Also, pandemic-frazzled Americans are simply getting stoned more often.
“It’s understandable that people may be more hesitant to get their products from sources that are unregulated,” said Kris Krane, CEO of 4Front Ventures, which operates dispensaries in multiple states. “They may not want to go to their dealer’s house, or they may not want to have their dealer come into their house, at a time when people are social distancing and not supposed to be interacting with people that they don’t know.”
In addition, cities that never allowed pot shops in their towns, even in states where marijuana is legal, are rethinking the local bans in search of fresh tax revenue. And more people than ever are registered as medical marijuana patients: Florida added nearly 5,000 patients a week in June, and more than 50,000 since March.
The data is murky — credible sales figures on illegal marijuana transactions are inherently difficult to come by — and it’s likely that those sales are also booming as anxious Americans smoke more weed while hunkered down. But many close industry watchers believe the current circumstances are pushing more Americans into state-legal markets. Revenues are expected to hit $17 billion this year, according to New Frontier Data — a 25 percent spike over 2019.
Mitch Baruchowitz, managing partner at cannabis investment firm Merida Capital Partners, argued in a paper in May that the pandemic is “cannibalizing” the illegal market. He hasn’t seen anything in the ensuing months to change that assessment.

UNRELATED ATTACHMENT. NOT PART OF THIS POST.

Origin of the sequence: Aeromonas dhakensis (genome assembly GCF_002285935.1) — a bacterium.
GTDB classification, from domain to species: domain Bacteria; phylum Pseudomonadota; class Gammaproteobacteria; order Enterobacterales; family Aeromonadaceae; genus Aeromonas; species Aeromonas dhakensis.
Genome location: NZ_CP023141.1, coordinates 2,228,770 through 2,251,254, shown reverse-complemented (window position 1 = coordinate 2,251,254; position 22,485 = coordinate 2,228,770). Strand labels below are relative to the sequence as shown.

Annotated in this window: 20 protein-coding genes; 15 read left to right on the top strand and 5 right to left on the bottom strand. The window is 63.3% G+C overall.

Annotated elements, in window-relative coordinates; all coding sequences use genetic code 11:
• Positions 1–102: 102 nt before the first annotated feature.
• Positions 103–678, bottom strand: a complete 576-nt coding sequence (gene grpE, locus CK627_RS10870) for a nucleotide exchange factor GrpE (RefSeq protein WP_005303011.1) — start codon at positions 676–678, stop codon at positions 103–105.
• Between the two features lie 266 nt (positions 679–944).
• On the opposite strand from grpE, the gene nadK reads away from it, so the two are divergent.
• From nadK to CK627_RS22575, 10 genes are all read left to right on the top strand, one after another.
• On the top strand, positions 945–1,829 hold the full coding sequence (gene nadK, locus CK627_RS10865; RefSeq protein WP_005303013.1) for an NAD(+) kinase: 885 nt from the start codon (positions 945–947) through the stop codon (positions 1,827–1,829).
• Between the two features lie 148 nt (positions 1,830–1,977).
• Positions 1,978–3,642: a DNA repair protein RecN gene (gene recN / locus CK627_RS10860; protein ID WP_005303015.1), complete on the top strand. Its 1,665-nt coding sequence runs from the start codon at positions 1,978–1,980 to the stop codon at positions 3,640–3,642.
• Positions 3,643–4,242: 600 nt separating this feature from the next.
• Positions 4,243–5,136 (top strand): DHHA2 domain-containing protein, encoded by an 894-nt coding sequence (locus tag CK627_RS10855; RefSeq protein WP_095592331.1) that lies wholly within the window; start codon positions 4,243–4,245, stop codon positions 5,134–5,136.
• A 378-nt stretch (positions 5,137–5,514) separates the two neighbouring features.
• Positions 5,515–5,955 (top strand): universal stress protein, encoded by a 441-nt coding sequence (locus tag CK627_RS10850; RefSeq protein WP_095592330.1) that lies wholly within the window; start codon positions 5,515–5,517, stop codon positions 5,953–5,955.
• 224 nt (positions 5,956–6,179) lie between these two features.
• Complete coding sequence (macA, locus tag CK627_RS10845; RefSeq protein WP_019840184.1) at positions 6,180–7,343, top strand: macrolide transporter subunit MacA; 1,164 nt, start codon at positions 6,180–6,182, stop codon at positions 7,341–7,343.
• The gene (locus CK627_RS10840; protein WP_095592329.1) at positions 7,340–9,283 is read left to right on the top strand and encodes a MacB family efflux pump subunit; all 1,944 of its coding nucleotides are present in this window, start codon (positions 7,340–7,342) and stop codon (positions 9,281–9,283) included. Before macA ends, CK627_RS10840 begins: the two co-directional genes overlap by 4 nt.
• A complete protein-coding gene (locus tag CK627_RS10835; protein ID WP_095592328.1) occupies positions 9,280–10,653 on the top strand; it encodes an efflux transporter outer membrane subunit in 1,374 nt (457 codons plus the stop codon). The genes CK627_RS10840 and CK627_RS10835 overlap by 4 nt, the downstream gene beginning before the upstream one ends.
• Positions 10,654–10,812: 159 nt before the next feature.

“The vast majority of the current growth in the cannabis space is being driven by consumers transitioning from the black market to the legal market,” Baruchowitz wrote.
The boom in sales is driven in large part by new legal markets, particularly the start of recreational sales in Illinois and Michigan. But even some states with relatively mature markets have seen big spikes in sales. In Oregon, for example, monthly revenues jumped from just below $70 million during the first two months of this year to more than $100 million in May and June.
Trulieve, Florida’s biggest retailer, doubled its fleet of delivery drivers across the state to keep up with demand.
“Obviously we all understand because we’re living it, that there is an increased anxiety level, which can trigger increased consumption,” said Kim Rivers, the company’s CEO.
The California problem
Even with this year’s rapid growth, however, the legal marijuana market is still dwarfed by illegal sales, which New Frontier estimates at $63 billion for this year.
Nowhere is the underground weed market a bigger problem than in California, where it’s estimated that 80 percent of marijuana sales…